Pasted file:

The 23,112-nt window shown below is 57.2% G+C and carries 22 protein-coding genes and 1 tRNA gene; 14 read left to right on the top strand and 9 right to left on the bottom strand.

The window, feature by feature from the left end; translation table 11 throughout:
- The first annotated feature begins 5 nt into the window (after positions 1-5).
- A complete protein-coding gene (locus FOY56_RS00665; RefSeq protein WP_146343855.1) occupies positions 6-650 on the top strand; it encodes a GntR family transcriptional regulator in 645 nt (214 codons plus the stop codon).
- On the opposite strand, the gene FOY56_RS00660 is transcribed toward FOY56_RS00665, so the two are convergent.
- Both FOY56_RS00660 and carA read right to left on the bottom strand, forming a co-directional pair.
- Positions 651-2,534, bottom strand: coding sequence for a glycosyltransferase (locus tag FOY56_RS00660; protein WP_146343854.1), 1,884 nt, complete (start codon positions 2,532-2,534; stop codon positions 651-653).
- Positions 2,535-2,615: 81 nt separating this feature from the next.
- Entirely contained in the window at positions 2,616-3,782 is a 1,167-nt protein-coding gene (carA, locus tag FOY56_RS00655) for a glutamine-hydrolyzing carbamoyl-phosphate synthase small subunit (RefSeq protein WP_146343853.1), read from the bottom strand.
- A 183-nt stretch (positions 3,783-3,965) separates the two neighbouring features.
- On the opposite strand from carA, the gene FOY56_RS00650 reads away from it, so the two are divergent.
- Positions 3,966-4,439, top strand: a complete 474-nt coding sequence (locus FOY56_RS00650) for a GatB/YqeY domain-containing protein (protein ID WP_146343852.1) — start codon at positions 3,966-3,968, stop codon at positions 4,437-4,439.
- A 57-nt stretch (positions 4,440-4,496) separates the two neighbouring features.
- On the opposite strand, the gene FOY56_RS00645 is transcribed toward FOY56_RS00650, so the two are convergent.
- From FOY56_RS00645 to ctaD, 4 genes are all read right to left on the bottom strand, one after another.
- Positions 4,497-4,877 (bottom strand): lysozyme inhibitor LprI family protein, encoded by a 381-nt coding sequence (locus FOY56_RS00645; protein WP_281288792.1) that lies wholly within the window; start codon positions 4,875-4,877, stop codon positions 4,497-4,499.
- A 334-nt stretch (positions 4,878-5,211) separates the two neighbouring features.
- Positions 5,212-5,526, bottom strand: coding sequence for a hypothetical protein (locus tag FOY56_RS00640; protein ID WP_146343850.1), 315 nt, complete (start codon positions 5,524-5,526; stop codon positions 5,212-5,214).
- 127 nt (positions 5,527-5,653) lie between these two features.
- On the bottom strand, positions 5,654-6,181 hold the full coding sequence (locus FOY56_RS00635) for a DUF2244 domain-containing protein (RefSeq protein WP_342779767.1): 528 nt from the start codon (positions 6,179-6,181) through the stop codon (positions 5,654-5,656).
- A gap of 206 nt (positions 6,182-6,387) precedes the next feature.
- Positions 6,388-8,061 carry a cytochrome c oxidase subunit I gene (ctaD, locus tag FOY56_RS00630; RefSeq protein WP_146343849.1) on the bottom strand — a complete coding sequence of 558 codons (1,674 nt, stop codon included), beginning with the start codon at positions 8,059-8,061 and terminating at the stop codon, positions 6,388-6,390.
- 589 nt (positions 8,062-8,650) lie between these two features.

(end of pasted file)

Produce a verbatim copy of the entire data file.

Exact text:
The 23,112-nt window shown below is 57.2% G+C and carries 22 protein-coding genes and 1 tRNA gene; 14 read left to right on the top strand and 9 right to left on the bottom strand.

The window, feature by feature from the left end; translation table 11 throughout:
- The first annotated feature begins 5 nt into the window (after positions 1-5).
- A complete protein-coding gene (locus FOY56_RS00665; RefSeq protein WP_146343855.1) occupies positions 6-650 on the top strand; it encodes a GntR family transcriptional regulator in 645 nt (214 codons plus the stop codon).
- On the opposite strand, the gene FOY56_RS00660 is transcribed toward FOY56_RS00665, so the two are convergent.
- Both FOY56_RS00660 and carA read right to left on the bottom strand, forming a co-directional pair.
- Positions 651-2,534, bottom strand: coding sequence for a glycosyltransferase (locus tag FOY56_RS00660; protein WP_146343854.1), 1,884 nt, complete (start codon positions 2,532-2,534; stop codon positions 651-653).
- Positions 2,535-2,615: 81 nt separating this feature from the next.
- Entirely contained in the window at positions 2,616-3,782 is a 1,167-nt protein-coding gene (carA, locus tag FOY56_RS00655) for a glutamine-hydrolyzing carbamoyl-phosphate synthase small subunit (RefSeq protein WP_146343853.1), read from the bottom strand.
- A 183-nt stretch (positions 3,783-3,965) separates the two neighbouring features.
- On the opposite strand from carA, the gene FOY56_RS00650 reads away from it, so the two are divergent.
- Positions 3,966-4,439, top strand: a complete 474-nt coding sequence (locus FOY56_RS00650) for a GatB/YqeY domain-containing protein (protein ID WP_146343852.1) — start codon at positions 3,966-3,968, stop codon at positions 4,437-4,439.
- A 57-nt stretch (positions 4,440-4,496) separates the two neighbouring features.
- On the opposite strand, the gene FOY56_RS00645 is transcribed toward FOY56_RS00650, so the two are convergent.
- From FOY56_RS00645 to ctaD, 4 genes are all read right to left on the bottom strand, one after another.
- Positions 4,497-4,877 (bottom strand): lysozyme inhibitor LprI family protein, encoded by a 381-nt coding sequence (locus FOY56_RS00645; protein WP_281288792.1) that lies wholly within the window; start codon positions 4,875-4,877, stop codon positions 4,497-4,499.
- A 334-nt stretch (positions 4,878-5,211) separates the two neighbouring features.
- Positions 5,212-5,526, bottom strand: coding sequence for a hypothetical protein (locus tag FOY56_RS00640; protein ID WP_146343850.1), 315 nt, complete (start codon positions 5,524-5,526; stop codon positions 5,212-5,214).
- 127 nt (positions 5,527-5,653) lie between these two features.
- On the bottom strand, positions 5,654-6,181 hold the full coding sequence (locus FOY56_RS00635) for a DUF2244 domain-containing protein (RefSeq protein WP_342779767.1): 528 nt from the start codon (positions 6,179-6,181) through the stop codon (positions 5,654-5,656).
- A gap of 206 nt (positions 6,182-6,387) precedes the next feature.
- Positions 6,388-8,061 carry a cytochrome c oxidase subunit I gene (ctaD, locus tag FOY56_RS00630; RefSeq protein WP_146343849.1) on the bottom strand — a complete coding sequence of 558 codons (1,674 nt, stop codon included), beginning with the start codon at positions 8,059-8,061 and terminating at the stop codon, positions 6,388-6,390.
- 589 nt (positions 8,062-8,650) lie between these two features.